It may not be a time for Saigon for US forces, however, an imminent agreement with the Taliban that paves the way for the gradual withdrawal of all foreign troops from Afghanistan is no less ignominious for Washington. It may not be a surrender document, but it is not a declaration of victory for the most powerful military power on earth.
Read: United States and the Taliban on & # 39; threshold & # 39; of the agreement: Afghan envoy from the USA UU.
After fighting for almost 18 years, Americans seem desperate to end a war that is impossible to win in a region often described as the "graveyard of empires." Even if the United States believes it has not lost the war, it has not won it either. But will the agreement between the United States and the Taliban bring peace to a country devastated and fragmented by four decades of conflict?
In what could be called a remarkable turn of irony, US officials sat for more than a year at the table to negotiate peace with the very insurgent leaders that the United States once declared terrorists and tried to annihilate. The presence in the negotiations of Mullah Baradar, the second in command of the Taliban jailed for nine years by the Pakistani government at the request of the United States, made the agreement possible. Among the Taliban negotiating team there were also four former Guantanamo inmates. The ban on traveling over them has just been lifted.
As expected, the Taliban see the agreement on the withdrawal of foreign forces, which has been their main demand, as a victory. Although it must still be approved by the Kabul government, the agreement would allow 5,000 US soldiers to leave the country in five months. The deadline for the withdrawal of the rest of the foreign troops would depend on the Taliban's security guarantees, including the promise that the country will not become a safe haven for terrorist groups. According to a report, the withdrawal of troops could be completed in 16 months, provided the Taliban keep their promise.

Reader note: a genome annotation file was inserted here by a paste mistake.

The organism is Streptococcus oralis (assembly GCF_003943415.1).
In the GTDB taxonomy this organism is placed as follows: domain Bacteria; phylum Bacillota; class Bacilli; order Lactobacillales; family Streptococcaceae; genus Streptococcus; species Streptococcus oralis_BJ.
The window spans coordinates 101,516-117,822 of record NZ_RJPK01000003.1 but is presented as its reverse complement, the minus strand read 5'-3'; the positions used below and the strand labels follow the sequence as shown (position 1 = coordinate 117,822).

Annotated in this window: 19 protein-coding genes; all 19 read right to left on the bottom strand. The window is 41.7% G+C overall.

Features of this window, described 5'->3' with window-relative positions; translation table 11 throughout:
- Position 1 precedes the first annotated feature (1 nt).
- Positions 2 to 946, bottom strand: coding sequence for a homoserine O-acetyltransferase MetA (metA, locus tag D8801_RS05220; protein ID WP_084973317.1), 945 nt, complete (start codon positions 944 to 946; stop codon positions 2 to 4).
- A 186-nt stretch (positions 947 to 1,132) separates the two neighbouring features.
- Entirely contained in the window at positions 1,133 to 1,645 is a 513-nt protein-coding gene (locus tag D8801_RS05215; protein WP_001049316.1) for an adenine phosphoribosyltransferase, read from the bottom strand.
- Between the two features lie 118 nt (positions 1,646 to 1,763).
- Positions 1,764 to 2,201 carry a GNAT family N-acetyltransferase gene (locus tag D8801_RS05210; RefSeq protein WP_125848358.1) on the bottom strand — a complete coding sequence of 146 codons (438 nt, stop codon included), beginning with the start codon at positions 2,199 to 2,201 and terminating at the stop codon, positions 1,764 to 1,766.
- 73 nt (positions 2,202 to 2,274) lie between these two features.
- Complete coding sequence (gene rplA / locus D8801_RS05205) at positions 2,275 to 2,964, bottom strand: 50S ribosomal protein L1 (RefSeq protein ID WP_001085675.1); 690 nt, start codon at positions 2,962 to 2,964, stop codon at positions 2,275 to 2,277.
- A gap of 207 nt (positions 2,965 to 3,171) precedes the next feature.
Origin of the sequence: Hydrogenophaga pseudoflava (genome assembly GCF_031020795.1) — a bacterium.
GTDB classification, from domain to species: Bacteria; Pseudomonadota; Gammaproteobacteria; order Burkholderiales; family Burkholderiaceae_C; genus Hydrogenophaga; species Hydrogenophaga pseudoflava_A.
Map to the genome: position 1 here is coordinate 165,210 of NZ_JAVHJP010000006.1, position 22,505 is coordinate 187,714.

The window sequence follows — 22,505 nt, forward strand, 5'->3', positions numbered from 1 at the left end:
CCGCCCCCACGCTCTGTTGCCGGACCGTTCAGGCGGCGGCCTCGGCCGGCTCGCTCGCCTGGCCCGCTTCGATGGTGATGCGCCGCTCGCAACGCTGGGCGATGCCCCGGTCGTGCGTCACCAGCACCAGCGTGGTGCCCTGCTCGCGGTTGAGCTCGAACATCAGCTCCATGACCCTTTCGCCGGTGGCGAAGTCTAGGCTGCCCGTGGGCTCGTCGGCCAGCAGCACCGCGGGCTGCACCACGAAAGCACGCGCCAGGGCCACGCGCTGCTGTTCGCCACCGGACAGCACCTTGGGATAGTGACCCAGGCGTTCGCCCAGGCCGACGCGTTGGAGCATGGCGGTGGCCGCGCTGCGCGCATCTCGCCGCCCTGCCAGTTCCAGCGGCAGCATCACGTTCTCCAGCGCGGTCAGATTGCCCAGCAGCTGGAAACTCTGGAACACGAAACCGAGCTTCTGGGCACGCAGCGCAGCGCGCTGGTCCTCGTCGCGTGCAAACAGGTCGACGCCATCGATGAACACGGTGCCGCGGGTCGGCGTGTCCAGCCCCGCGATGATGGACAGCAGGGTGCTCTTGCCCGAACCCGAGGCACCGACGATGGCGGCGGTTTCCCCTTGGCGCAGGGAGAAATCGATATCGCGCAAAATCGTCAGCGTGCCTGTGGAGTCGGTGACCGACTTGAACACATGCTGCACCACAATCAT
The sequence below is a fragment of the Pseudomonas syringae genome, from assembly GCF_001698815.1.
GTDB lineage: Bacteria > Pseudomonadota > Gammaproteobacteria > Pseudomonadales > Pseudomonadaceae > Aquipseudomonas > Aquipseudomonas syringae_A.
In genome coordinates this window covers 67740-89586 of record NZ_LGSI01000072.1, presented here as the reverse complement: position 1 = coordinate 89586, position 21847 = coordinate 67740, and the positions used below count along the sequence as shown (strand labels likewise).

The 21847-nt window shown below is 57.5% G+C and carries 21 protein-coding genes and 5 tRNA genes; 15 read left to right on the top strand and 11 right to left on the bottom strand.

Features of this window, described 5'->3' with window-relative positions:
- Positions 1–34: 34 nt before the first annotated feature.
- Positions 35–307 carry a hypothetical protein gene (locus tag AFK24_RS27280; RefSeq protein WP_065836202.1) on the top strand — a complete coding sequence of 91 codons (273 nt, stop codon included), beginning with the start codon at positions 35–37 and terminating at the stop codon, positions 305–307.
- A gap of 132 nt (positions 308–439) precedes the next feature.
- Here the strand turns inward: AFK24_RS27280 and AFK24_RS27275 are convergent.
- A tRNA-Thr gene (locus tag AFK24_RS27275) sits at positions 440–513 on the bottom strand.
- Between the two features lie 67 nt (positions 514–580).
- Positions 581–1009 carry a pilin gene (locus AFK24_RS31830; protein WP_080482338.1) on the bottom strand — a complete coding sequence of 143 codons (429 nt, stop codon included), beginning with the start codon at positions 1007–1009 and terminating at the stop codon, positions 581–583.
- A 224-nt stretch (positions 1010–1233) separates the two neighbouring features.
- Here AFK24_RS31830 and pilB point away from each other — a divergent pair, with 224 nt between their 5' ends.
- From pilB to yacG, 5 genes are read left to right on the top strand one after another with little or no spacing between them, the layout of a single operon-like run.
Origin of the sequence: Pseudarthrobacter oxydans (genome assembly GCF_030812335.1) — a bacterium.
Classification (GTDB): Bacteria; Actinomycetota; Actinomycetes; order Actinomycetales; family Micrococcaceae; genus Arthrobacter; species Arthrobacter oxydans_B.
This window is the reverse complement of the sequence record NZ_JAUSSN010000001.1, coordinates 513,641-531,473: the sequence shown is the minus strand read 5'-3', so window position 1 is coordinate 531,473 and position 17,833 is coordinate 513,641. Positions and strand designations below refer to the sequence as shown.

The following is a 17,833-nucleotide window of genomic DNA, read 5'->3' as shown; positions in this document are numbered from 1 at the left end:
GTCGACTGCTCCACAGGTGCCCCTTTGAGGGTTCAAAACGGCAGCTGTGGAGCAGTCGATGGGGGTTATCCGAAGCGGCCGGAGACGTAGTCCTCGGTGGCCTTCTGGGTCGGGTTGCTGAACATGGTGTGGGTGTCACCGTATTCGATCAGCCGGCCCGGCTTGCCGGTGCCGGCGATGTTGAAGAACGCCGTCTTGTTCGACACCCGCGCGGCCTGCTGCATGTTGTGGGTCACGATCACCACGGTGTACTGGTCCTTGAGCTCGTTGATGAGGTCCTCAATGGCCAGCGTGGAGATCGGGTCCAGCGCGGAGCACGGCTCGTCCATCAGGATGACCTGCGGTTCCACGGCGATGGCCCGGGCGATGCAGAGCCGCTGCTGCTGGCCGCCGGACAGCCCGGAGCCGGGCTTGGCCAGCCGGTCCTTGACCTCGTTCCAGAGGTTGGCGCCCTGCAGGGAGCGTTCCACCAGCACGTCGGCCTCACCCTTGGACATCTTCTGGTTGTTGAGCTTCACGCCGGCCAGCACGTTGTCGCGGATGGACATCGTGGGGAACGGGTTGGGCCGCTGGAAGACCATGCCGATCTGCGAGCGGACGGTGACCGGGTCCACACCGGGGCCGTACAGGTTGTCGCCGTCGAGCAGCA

It is still unclear in what kind of political configuration the Taliban would be willing to work.
Kabul's consent to the agreement could open a path for direct negotiations between the Taliban and Afghan officials on the country's political future. But that would be the most difficult part of the Afghan peace process. The Ghani government was completely marginalized while the Americans negotiated directly with the Taliban. The Taliban leaders still have no news that they would be willing to talk to the Kabul government now about the future political configuration.
For many Afghans, the prospect of the return of the Taliban government, no matter how exaggerated the fear, is disconcerting. To alleviate the concerns, the chief negotiator of the United States, Zalmay Khalilzad, assured Afghan leaders that, as part of the agreement, the United States would reserve the right to help Afghan forces in case of being attacked by the Taliban.
Interestingly, the Taliban have not yet defined their political agenda, which increases the sense of confusion. There has been some indication that the conservative Islamist movement would be willing to work within a pluralistic political system. However, it is not clear whether the group will participate in the elections.